Below is a table detailing the components of the Sharpe Ratio for three distinct portfolios (assume a 12-month period):

As the table above illustrates, Portfolio A has the highest Sharpe Ratio, indicating that it has generated the highest excess return for each unit of risk taken. Portfolio C has the lowest Sharpe Ratio, suggesting it has a less favorable risk-adjusted return compared to the other two portfolios.

Sortino Ratio

The Sortino Ratio, akin to the Sharpe Ratio, serves as a tool for investors to evaluate the risk-adjusted return of a portfolio. However, while both ratios share the same numerator, which represents the excess return over the risk-free rate, they differ in their denominators. The Sharpe Ratio uses the standard deviation of the entire portfolio, capturing both upward and downward volatility. In contrast, the Sortino Ratio employs the downside deviation, which focuses solely on the standard deviation of negative returns. This distinction arises from the practical observation that investors are primarily concerned with negative returns, viewing them as "bad risk."

Downside deviation offers a more precise measure of potential losses, making the Sortino Ratio a preferred metric for some investors when assessing excess return per unit of undesirable risk. This specificity means the Sortino Ratio doesn't account for the portfolio's upside potential, which some might argue is a limitation.

The Sortino Ratio formula is shown below:

Sortino Ratio = (Rp - Rf) / σd


  • Rp = portfolio's expected return
  • Rf = risk-free rate
  • σd = downside risk (standard deviation of negative returns)

Both the Sharpe and Sortino Ratios are most relevant when one deems standard deviation as a fitting measure of risk. This implies that a portfolio encompasses both idiosyncratic (company-specific) risks and market risks. Additionally, these ratios operate under the assumption that returns follow a normal distribution. If a portfolio's returns deviate significantly from this norm and one still relies on standard deviation, there's a risk of underestimating the portfolio's actual risk.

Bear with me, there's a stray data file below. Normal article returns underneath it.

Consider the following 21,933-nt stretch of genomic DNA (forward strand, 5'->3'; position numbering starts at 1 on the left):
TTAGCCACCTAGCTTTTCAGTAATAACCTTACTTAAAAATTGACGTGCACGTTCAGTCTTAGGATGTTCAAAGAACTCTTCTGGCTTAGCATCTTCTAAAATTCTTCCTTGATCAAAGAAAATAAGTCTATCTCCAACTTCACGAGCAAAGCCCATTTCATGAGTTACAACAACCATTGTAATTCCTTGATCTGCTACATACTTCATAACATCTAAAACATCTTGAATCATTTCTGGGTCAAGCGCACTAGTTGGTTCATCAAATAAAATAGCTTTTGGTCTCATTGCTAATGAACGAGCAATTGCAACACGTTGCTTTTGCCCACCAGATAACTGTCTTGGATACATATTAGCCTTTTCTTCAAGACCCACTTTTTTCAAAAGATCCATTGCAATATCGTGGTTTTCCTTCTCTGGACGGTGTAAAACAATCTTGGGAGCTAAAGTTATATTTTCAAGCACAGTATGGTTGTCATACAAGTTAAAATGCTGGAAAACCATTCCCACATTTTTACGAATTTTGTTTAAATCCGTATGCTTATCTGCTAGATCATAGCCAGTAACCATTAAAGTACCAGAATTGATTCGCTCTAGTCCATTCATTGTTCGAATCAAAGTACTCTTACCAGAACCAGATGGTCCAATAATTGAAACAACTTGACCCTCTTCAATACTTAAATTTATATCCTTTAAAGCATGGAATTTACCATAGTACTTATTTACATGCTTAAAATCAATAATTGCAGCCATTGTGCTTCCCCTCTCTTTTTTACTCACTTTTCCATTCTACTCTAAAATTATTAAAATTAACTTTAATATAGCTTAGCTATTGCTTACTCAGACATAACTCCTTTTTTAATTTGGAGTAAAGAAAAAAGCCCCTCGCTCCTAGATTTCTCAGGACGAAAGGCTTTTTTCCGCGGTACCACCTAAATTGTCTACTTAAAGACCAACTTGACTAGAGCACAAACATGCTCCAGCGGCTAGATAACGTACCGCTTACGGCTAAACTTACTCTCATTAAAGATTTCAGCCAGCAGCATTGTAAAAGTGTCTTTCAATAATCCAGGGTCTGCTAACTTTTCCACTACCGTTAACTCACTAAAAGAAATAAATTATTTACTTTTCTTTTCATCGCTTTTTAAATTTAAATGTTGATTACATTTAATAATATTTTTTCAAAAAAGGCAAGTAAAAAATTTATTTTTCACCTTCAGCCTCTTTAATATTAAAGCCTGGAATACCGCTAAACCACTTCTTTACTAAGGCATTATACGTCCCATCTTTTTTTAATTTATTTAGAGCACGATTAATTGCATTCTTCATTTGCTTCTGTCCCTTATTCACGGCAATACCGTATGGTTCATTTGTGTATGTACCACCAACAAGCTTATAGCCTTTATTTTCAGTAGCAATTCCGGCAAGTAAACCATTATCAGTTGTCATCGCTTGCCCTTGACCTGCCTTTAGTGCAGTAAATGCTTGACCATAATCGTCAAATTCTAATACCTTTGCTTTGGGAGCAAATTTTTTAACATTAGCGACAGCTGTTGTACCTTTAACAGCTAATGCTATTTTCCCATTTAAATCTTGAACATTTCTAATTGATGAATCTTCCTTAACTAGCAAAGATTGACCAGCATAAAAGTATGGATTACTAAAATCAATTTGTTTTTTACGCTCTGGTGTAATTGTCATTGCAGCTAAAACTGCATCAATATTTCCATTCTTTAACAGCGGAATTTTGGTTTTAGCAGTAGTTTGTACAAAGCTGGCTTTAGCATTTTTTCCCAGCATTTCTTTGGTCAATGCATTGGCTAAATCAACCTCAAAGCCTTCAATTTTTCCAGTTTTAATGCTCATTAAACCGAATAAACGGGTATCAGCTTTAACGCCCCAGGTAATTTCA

In summary, while the Sharpe Ratio provides a broad view of a portfolio's volatility, the Sortino Ratio narrows its focus to downside risk, making it especially valuable for those keen on understanding their exposure to potential losses.

Below is a table detailing the components of the Sortino Ratio for three distinct portfolios (assume a 12-month period):

The table above shows that Portfolio A has the highest Sortino Ratio, indicating the highest excess return per unit of bad risk. Portfolio C has the lowest Sortino Ratio, suggesting it has the least favorable risk-adjusted return when considering only the downside volatility.

Treynor Ratio

The Treynor Ratio is a metric designed to evaluate the risk-adjusted performance of an investment or portfolio, focusing specifically on systematic or market risk. Like the Sharpe and Sortino Ratios, the Treynor Ratio's numerator represents the excess return of a portfolio over the risk-free rate. However, its distinctiveness lies in the denominator, which uses the portfolio's beta. Beta gauges the sensitivity of a portfolio's returns relative to the broader stock market's movements, making it a direct measure of market risk.

The Treynor Ratio formula is shown below:

Treynor Ratio = (Rp - Rf) / β


  • Rp = portfolio's expected return
  • Rf = risk-free rate
  • β = beta (systematic risk of portfolio)

While standard deviation encompasses both market risk and asset-specific (idiosyncratic) risk, beta solely captures market risk. It's worth noting that idiosyncratic risk pertains to individual company factors and can be mitigated through proper diversification. In contrast, market risk remains inherent and cannot be diversified away.